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Guardians of the Galaxy (2014) Review

Jul 31, 2014 09:56 AM EST
3 Min Read

Following suit with just about all of the Marvel franchises to date, Guardians of the Galaxy will delight fans.

Marvel Studios does it again!  Cliche? Yes, and yes.  About that...

We begin by meeting Peter Quill/Star-Lord (Chris Pratt) as a young boy (not) coping with his mother's death, and abducted by an alien ship. Rather than deliver him (to whom, we have yet to discover…his extraterrestrial father, Jason, or one of his foes, perhaps), his captors, The Ravagers, become his surrogate family at the behest of their leader, the blue-skinned Yondu (Michael Rooker) who assumes, in a twisted turn, a paternal role.  From this, adventurer Peter Quill/Star-Lord, the poor man's "Tony Stark," is nee.  

Star-Lord transverses the universe in his beloved vessel, The Milano (much like one of Tony Stark's many high-priced, high performance pieces of machinery), collecting a string of intergalactic, interspecies notches on his bedpost (again, reminiscent of Stark's romantic escapades), looking out only for himself on his way to betraying "father-figure" Yondu.  Pratt is phenomenal as Peter Quill/Star-Lord.  Endowing him with a tenderness full of bravado, and loads of humor.  His wry, sardonic delivery of pithy remarks will keep you laughing throughout even the most intense fight scenes.  (Did I mention the opportunity to show that all the hard work with trainers and nutritionists to prepare for the film paid off?) 

In a scene that feels a lot like a cosmic Indiana Jones opener, Star-Lord retrieves (steals) a mysterious orb that makes him the target of an unrelenting, action packed, high speed chase through the galaxies.  Narrowly escaping certain death at the hands of Korath (Djimon Hounsou), one of evil Ronan's (Lee Pace) villainous hunter henchmen.  

Once again, the Marvel Cinematic Universe presents us with a seemingly unlikeable rag-tag bunch of misfits, and transforms them into a tender, respectable team of heroes so…badass, we all want to be one.  First, we meet Gamora (Zoe Saldana taking on a new hue without the benefits of post-production application).  Thanos' favored daughter, adopted after annihilating her family and people, she is his personal assassin, a trained warrior.  In spite of the full body make-up which took a reported five hours each day of shooting, Saldana as well as her stunt double (Chloe Bruce) manage to pull off some kick-ass fight scenes.  One well coordinated and engaging chase/fight scene has Gamora and Star-lord alternately wrangling a mysterious, powerful, and coveted orb from one another repeatedly one-upping each other culminating in their arrest and detention alongside Rocket Raccoon (Bradley Cooper) and Groot (Vin Diesel).

Bradley Cooper calls upon his alter ego…a narcissistic misfit with strokes of inferiority complex, a dash of Tourette's, and a tender blanket within which to wrap it all.  He is Boy to Groot's Velveteen Rabbit.  It is his loving though reluctant commitment to his team and their common cause that endears us to Rocket Raccoon.  His playful charm is delightfully entertaining while occasionally bordering on obnoxious.  It depends what side of the pun you're standing on.  Vin Diesel really has to stretch here…his dialogue, at it's greatest extent, consists of three words.  Still, Diesel manages to infuse life, emotion and…yes, range to those few words.  Who knew?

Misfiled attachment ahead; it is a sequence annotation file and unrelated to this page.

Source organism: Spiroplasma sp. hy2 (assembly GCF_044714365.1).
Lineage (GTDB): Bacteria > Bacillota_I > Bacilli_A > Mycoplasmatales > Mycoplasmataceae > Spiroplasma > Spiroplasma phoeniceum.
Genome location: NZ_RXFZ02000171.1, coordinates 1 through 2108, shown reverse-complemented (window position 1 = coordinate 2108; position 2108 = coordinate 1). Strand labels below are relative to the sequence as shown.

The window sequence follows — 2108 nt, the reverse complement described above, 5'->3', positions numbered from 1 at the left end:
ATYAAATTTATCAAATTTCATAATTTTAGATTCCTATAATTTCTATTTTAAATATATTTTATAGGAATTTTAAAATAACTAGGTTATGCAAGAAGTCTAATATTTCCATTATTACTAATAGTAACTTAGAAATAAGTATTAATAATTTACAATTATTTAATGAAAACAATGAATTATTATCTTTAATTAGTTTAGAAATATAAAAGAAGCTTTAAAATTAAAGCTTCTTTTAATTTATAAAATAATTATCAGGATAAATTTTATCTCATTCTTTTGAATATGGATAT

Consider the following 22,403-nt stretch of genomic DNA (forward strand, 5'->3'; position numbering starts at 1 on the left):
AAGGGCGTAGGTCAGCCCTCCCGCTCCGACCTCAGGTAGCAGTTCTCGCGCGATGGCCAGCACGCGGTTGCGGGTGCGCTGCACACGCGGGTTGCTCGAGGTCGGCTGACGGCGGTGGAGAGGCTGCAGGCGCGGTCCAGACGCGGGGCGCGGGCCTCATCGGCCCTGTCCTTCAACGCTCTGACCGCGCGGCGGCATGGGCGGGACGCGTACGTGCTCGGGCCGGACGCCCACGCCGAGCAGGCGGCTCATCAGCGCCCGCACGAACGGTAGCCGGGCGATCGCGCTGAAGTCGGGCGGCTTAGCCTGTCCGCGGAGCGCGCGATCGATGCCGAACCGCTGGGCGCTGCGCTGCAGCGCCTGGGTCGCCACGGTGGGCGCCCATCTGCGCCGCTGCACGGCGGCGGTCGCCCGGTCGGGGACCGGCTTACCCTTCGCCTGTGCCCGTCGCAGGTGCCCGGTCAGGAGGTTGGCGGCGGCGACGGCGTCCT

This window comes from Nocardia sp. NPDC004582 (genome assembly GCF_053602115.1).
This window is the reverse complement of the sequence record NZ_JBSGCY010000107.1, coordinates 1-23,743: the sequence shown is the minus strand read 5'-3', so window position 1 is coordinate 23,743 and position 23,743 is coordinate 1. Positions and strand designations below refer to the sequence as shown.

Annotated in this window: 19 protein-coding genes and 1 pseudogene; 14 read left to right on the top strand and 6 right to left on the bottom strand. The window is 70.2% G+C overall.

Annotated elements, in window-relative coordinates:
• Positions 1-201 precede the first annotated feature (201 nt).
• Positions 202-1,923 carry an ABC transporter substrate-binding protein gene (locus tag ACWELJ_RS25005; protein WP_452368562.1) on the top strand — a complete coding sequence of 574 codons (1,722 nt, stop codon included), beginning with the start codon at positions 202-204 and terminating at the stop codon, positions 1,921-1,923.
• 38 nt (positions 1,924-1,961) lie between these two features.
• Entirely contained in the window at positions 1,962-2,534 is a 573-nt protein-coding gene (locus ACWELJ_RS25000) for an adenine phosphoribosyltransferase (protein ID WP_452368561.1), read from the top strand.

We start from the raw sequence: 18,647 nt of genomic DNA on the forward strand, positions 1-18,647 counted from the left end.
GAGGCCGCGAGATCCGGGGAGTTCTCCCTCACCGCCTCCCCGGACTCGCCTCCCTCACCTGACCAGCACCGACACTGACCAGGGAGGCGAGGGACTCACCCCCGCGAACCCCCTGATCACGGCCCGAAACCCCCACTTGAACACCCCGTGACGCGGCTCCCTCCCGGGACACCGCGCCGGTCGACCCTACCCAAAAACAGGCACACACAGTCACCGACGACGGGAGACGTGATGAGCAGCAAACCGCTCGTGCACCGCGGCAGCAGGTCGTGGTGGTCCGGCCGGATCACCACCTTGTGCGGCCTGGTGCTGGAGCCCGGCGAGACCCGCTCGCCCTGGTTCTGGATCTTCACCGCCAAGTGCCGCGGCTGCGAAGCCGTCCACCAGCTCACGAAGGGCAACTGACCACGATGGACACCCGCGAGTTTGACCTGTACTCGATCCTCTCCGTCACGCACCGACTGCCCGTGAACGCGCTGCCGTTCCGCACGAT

In prison, we meet the final misfit 'Guardian', Drax the Destroyer (Dave Batista), a gruff, seemingly one-dimensional character.  His literal interpretation of all dialogue provides for hilarious banter between Drax and Star-Lord.  Here the chemistry between Batista and Pratt is evident; it was in an impromptu screen test with Pratt that led to Batista being cast in the role of Drax.  Batista drifts in and out of simpleton-dom giving us morsels of pain, remorse, and tenderness.  He embodies the persona of Drax, humanizing him, and providing the ability to connect with Gamora through their shared tragedies at the hands of Ronan and Thanos, respectively.  

The group breaks out of prison sending the Guardians of the Galaxy on a wild intergalactic, shoot-out, chase extraordinaire throughout the galaxy.  Worthy of mention are performances by Lee Pace as Ronan (who knew he could be so evil!), and Karen Gillan as Nebula (chillingly sadistic).  Also, the classic 70s tunes that compile Volume 1 will surely find their way on the playlist of an entirely new generation.  The songs connect Peter Quill with his mother, and the audience with the film.  Following suit with just about all of the Marvel franchises to date, Guardians of the Galaxy will delight fans.

Watch FlickDirect's Interview with Dave Batista on our YouTube channel.

Directed By:

MPAA Rating: PG-13
Running Time: 122 minutes
Distributed By: Walt Disney Pictures

For more information about Guardians of the Galaxy visit the FlickDirect Movie Database. For more reviews by Judith Raymer please click here.

Guardians of the Galaxy images are © Walt Disney Pictures. All Rights Reserved.


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